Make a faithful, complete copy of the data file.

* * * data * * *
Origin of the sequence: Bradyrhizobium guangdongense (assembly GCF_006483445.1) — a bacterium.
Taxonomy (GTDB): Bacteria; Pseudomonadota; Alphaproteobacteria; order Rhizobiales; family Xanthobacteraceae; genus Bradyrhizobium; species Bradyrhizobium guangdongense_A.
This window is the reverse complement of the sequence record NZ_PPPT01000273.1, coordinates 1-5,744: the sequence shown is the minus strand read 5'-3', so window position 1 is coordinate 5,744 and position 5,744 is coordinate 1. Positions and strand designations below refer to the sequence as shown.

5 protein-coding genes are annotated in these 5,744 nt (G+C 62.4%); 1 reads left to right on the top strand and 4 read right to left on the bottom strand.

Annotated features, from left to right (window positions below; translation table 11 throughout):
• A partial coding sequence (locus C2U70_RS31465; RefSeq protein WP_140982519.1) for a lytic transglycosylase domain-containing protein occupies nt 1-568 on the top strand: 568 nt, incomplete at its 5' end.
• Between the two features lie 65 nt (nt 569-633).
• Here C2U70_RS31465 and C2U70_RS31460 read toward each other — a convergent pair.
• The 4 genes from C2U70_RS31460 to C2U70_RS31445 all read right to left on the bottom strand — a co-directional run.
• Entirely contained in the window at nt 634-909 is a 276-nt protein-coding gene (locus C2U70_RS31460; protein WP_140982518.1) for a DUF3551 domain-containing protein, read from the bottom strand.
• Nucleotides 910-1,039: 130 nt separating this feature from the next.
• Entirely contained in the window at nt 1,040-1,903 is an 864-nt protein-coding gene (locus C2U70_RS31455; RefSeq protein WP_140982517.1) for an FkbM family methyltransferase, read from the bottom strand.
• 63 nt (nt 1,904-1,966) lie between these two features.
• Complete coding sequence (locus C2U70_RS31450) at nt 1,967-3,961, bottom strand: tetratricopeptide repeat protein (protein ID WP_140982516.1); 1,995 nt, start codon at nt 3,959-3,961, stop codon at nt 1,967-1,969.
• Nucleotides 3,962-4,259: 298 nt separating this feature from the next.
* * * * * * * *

Origin of the sequence: Bradyrhizobium guangdongense (assembly GCF_006483445.1) — a bacterium.
Taxonomy (GTDB): Bacteria; Pseudomonadota; Alphaproteobacteria; order Rhizobiales; family Xanthobacteraceae; genus Bradyrhizobium; species Bradyrhizobium guangdongense_A.
This window is the reverse complement of the sequence record NZ_PPPT01000273.1, coordinates 1-5,744: the sequence shown is the minus strand read 5'-3', so window position 1 is coordinate 5,744 and position 5,744 is coordinate 1. Positions and strand designations below refer to the sequence as shown.

5 protein-coding genes are annotated in these 5,744 nt (G+C 62.4%); 1 reads left to right on the top strand and 4 read right to left on the bottom strand.

Annotated features, from left to right (window positions below; translation table 11 throughout):
• A partial coding sequence (locus C2U70_RS31465; RefSeq protein WP_140982519.1) for a lytic transglycosylase domain-containing protein occupies nt 1-568 on the top strand: 568 nt, incomplete at its 5' end.
• Between the two features lie 65 nt (nt 569-633).
• Here C2U70_RS31465 and C2U70_RS31460 read toward each other — a convergent pair.
• The 4 genes from C2U70_RS31460 to C2U70_RS31445 all read right to left on the bottom strand — a co-directional run.
• Entirely contained in the window at nt 634-909 is a 276-nt protein-coding gene (locus C2U70_RS31460; protein WP_140982518.1) for a DUF3551 domain-containing protein, read from the bottom strand.
• Nucleotides 910-1,039: 130 nt separating this feature from the next.
• Entirely contained in the window at nt 1,040-1,903 is an 864-nt protein-coding gene (locus C2U70_RS31455; RefSeq protein WP_140982517.1) for an FkbM family methyltransferase, read from the bottom strand.
• 63 nt (nt 1,904-1,966) lie between these two features.
• Complete coding sequence (locus C2U70_RS31450) at nt 1,967-3,961, bottom strand: tetratricopeptide repeat protein (protein ID WP_140982516.1); 1,995 nt, start codon at nt 3,959-3,961, stop codon at nt 1,967-1,969.
• Nucleotides 3,962-4,259: 298 nt separating this feature from the next.